So far so good. One of the names given to the Enneagram Seven type is ‘Plan’ and this particular piece of planning by Kate seemed to be going extraordinarily well.
Young men, as we know, tend to be ruled by their hormones and when Kate walked down the catwalk of a student fashion show in a see-through dress, showing her black bra and panties underneath, she was well aware that the Prince was in the audience.
We can assume he was suitably impressed because, not long afterwards, William invited Kate to share a rented cottage with him, together with other close friends, and their affair began.
The biggest challenge for Kate happened five years later, in 2007, when Prince William, feeling constrained by their relationship, chose to break it off and cut loose. Spotted in a drunken state at a Bournemouth nightclub, hugging two women, with his hand on one woman’s breast, he was heard to declare happily, “I’m a free man!”
For Kate, all seemed lost. Her plan lay in ruins. But essential advice was on hand from her mother, Carole Middleton, who advised her daughter “No tears…and he’ll come back.”
Kate did much more than holding back tears. In childhood, Sevens quickly learn the art of giving a positive twist to any negative situation and if Kate was heartbroken, she certainly wasn’t going to show it.
In London, she was joined in her Chelsea flat by her sister Pippa, who had just finished university, and the two appeared together at a series of upmarket social events. Kate’s dresses grew shorter, her tops lower. She was frequently photographed getting out of taxis in the West End, smiling of course, with bronzed limbs and a swirl of brunette hair. Far from abandoning her, the media was finding her more newsworthy as a single woman than as the Prince’s girlfriend.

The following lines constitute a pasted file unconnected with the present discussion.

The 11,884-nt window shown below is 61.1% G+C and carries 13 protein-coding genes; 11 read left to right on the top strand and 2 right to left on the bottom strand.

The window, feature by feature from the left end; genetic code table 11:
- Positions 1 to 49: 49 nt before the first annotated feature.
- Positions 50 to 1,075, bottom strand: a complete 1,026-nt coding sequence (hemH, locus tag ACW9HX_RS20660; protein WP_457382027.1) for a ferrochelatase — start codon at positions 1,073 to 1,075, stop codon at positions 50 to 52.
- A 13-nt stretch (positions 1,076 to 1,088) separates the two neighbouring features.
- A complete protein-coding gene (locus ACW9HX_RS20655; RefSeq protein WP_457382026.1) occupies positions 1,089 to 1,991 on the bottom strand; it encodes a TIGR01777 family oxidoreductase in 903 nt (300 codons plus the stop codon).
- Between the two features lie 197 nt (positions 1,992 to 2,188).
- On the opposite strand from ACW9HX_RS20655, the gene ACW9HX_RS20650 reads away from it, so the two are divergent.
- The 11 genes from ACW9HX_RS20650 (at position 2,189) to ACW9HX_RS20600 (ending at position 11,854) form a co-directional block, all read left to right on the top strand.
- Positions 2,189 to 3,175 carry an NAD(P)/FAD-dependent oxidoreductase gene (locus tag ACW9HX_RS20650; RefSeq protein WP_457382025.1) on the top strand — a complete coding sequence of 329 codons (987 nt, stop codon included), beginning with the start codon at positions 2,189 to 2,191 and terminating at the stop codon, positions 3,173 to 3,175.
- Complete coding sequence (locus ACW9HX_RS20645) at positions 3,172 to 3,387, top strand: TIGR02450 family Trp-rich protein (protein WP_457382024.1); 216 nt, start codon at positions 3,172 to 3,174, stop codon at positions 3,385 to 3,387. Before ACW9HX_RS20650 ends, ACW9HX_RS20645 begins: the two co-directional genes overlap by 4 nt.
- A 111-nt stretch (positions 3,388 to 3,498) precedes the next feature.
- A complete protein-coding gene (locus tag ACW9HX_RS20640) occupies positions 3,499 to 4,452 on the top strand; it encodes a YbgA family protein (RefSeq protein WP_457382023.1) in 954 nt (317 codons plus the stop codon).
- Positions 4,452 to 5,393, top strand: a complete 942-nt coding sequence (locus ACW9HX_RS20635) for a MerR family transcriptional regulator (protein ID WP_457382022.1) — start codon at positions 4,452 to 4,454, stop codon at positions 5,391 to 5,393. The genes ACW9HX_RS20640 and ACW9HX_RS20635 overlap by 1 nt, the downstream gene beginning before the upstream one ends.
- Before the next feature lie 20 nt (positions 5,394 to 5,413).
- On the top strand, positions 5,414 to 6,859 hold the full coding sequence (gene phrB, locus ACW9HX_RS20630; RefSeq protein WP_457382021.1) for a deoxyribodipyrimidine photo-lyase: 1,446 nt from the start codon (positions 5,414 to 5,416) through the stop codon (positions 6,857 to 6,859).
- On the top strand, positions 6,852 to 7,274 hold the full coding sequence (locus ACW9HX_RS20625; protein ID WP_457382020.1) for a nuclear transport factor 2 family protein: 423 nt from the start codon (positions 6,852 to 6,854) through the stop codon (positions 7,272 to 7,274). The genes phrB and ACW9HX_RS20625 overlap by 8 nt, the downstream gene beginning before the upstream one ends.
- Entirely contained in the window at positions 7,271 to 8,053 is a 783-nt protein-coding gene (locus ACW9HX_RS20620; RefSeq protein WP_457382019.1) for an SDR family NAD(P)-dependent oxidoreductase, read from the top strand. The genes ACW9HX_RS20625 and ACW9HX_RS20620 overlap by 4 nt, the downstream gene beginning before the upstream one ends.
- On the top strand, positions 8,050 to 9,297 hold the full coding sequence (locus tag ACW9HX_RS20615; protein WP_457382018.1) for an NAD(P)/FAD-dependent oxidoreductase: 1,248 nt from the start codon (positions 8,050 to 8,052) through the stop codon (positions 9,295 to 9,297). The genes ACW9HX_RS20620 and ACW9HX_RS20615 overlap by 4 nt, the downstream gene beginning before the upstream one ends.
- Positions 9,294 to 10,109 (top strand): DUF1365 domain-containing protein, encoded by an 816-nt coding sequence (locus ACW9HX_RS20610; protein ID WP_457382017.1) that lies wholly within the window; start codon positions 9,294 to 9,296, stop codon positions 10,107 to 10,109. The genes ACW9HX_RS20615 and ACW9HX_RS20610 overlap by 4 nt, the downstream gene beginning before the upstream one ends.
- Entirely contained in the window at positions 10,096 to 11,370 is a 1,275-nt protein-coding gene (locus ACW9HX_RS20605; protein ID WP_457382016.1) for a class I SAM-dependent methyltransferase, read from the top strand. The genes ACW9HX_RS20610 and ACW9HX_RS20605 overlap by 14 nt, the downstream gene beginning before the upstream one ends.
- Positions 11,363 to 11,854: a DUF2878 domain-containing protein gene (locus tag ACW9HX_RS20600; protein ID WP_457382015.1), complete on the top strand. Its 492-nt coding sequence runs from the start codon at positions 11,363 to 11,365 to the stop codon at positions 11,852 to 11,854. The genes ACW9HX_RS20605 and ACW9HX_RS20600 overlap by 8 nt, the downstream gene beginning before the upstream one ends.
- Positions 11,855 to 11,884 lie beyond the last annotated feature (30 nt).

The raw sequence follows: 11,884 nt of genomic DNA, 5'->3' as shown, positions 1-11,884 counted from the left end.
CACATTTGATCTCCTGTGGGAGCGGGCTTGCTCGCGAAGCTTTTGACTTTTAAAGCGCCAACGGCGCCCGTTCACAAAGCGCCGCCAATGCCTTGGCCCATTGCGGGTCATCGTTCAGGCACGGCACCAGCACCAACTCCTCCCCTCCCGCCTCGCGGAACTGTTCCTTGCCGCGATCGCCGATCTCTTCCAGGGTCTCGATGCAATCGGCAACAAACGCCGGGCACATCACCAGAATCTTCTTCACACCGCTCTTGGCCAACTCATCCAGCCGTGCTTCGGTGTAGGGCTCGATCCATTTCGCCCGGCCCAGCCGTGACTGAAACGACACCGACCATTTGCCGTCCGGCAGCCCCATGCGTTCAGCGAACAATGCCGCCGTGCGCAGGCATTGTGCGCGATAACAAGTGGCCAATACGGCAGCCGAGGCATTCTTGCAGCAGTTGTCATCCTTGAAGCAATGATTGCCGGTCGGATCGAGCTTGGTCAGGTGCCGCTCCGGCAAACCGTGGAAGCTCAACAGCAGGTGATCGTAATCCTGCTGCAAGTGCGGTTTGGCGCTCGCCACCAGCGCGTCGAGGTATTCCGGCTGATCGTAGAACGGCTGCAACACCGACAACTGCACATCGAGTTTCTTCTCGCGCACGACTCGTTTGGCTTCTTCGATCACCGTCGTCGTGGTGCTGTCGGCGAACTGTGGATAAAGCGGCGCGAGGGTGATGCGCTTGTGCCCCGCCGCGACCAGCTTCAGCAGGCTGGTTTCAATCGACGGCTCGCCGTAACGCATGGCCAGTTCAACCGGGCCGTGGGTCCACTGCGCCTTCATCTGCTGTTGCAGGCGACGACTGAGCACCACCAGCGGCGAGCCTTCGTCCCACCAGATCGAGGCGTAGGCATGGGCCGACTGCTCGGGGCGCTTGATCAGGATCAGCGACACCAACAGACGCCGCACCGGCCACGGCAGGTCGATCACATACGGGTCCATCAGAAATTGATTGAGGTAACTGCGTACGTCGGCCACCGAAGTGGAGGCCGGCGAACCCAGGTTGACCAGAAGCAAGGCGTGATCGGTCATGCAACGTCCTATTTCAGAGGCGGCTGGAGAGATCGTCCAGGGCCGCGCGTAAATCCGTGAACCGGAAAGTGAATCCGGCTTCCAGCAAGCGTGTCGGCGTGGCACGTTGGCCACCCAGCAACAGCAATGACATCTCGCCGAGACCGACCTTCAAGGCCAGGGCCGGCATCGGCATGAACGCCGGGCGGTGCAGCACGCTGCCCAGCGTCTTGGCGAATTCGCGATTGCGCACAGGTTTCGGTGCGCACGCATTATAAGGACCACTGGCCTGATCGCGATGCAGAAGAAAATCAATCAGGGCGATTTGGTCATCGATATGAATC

The killer photo, most probably the one that halted William in his solo tracks, was of Kate standing at the helm of an all-girl boat crew called ‘The Sisterhood’, rowing down the Thames, in training for a charity event. She looked like a strong, fearless and beautiful Amazon who didn’t give a damn about old love affairs.
It is just speculation, but one gets the feeling that this wasn’t just an act, put on for William’s benefit. For Sevens, when Plan A fails, there is always a Plan B, Plan C and Plan D. So if the Prince had withdrawn permanently, Kate would probably have done well for herself, both as a celebrity and as a prize catch for some other male suitor.
But William got the message. Mindful of the disastrous decision taken by his father, Charles, not to marry his true love Camilla when they were both in their twenties, William did a U-turn and invited Kate back into his life.
The rest, as they say, is history.
Or, to quote the ending of every fairy story ever written:
“…and they lived happily ever after”
Well, happily so far, at least. Kate has behaved impeccably as a princess, even under intense media scrutiny, showing no sign of the emotional melt-downs exhibited by Diana, nor the gross blunders of Fergie, Duchess of York.
The Queen must feel blessed to have a grand-daughter-in-law who, although a commoner by birth, knows how to behave as a Royal should.
And William? Well, he’s just being the Nine he’s always been, going along with the Royal program. After all, it is his destiny, so why fight it?
One little footnote: maybe it’s not entirely an accident that Kate’s parents made their fortune by developing a mail order business that sells supplies and decorations for parties. What a suitably cheery atmosphere for a Seven to grow up in!
Subhuti gives workshops about the Enneagram all over the world and also gives individual online Enneagram sessions. Contact: anandsubhuti (at) yahoo.com
Related articles on the Enneagram by Subhuti
All articles in this series: Enneagram Famous Figures
The Enneagram – a journey with the Enneagram from Oscar Ichazo’s original school to Osho’s Multiversity
The Enneagram: Types – Enneagram type descriptions, childhood environments, problem areas and sentences which characterize each type